Using FriendFeed for E-Commerce
July 17, 2008 10 Comments
The secret sauce of FriendFeed is the development of a trusted network of referrals and commentary by users. People add users to and prune users from their subscriptions based on how well interests align. Once you subscribe to someone, you develop a good feel for their interests and perspectives over time.
This process lowers the barrier to accepting information from someone, as you learn to trust him or her.
In other words, fertile ground for e-commerce.
Seth Godin had a nice post a few months back, The truth about word of mouth. Here’s a quote from that post:
The truth about word of mouth. It’s hard. Sure, it’s hard for you. Your brand doesn’t get as much as you like. But that’s not what I mean. It’s hard for the consumer. A few people like to blab and babble. Most people don’t. They lay low, because they’re afraid or shy or just not used to talking about brands and products or experiences.
Getting people to talk about products they buy is the tough. Yet that kind if information is exactly what most of us are looking for. According to the Keller Fay Group, 80% of us trust recommendations from family, friends and influential persons over all other forms of advertising and marketing.
Think about your own buying decisions. Don’t you love it when you can get a solid recommendation on a product from someone you trust?
This got me wondering…does FriendFeed have an opportunity in the e-commerce space? Not as a direct seller of goods. But as a trusted referral network. With some added features, there’s a nice revenue opportunity riding the rails of the affiliate marketing world. And users would get better info on products.
But first let’s look at a previous effort here, Facebook’s Beacon.
Facebook Beacon: Misfiring on Three Counts
Facebook rolled out Beacon last fall. The idea is that you can broadcast your purchases from online retailers back into the Facebook newsfeed of your friends.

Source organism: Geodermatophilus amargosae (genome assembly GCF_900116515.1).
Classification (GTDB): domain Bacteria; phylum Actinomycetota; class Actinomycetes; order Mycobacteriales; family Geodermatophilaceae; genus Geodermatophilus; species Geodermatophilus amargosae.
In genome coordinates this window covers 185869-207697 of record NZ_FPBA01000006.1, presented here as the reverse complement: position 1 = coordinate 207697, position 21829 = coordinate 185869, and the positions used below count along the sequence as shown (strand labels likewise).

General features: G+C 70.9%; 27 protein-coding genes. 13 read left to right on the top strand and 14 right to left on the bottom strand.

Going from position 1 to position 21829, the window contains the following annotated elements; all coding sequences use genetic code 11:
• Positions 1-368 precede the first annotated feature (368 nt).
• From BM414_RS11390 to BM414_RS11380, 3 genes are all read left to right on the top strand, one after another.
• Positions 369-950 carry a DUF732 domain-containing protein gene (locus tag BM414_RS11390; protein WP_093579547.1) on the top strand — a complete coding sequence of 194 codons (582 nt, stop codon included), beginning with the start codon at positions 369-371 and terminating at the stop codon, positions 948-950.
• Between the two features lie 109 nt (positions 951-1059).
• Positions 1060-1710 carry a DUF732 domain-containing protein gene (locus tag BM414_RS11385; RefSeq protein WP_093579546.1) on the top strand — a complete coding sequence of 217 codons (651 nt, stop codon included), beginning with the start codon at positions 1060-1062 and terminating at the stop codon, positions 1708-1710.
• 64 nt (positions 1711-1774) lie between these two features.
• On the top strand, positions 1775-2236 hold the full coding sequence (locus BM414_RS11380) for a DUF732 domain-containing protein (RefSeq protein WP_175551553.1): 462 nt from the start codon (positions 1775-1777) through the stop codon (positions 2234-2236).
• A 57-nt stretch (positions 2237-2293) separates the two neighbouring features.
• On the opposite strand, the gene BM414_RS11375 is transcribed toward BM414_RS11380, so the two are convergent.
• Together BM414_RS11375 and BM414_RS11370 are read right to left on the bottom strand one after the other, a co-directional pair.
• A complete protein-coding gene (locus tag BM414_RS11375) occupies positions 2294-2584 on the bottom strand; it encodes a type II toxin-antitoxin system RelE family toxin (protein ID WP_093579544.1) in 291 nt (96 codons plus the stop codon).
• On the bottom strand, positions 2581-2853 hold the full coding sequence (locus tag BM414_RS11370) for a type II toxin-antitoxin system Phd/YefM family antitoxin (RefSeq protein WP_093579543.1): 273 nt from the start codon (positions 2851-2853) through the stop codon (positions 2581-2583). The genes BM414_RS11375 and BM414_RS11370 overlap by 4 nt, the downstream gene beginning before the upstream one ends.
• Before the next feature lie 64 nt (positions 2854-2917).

Well, Beacon was excoriated. Two reasons for this:
- Beacon’s user control and notification process were terrible
- People weren’t sharing a lot of external activity into Facebook, making it seem weird to have that suddenly occur
A third problem with Beacon, even for people that wanted to share product information, was that the product information passed through the newsfeed pretty quickly. If you happened to be interested in the product at that moment, great. But if you were in the market for a given product later, you couldn’t search for information about what your friends bought.
FriendFeed: All About Sharing External Things You Like
FriendFeed’s whole vibe is different from that of Facebook. You’re supposed to bring your outside interests into the site. Commentary and opinion is the order of the day. Interactions revolve around those interests, and accompanying commentary and opinion.
Why not extend that mentality to products that people buy? We already see things with a product orientation coming through FriendFeed:
- Books: Book recommendations come through via Goodreads. For instance, Here’s a discussion around the book Spook Country. Users will also directly post recommendations, such as this one for Community: the Structure of Belonging.
- Music: People stream in their Last.fm and Pandora music selections. What a Wonderful World by Louis Armstrong got a nice discussion going.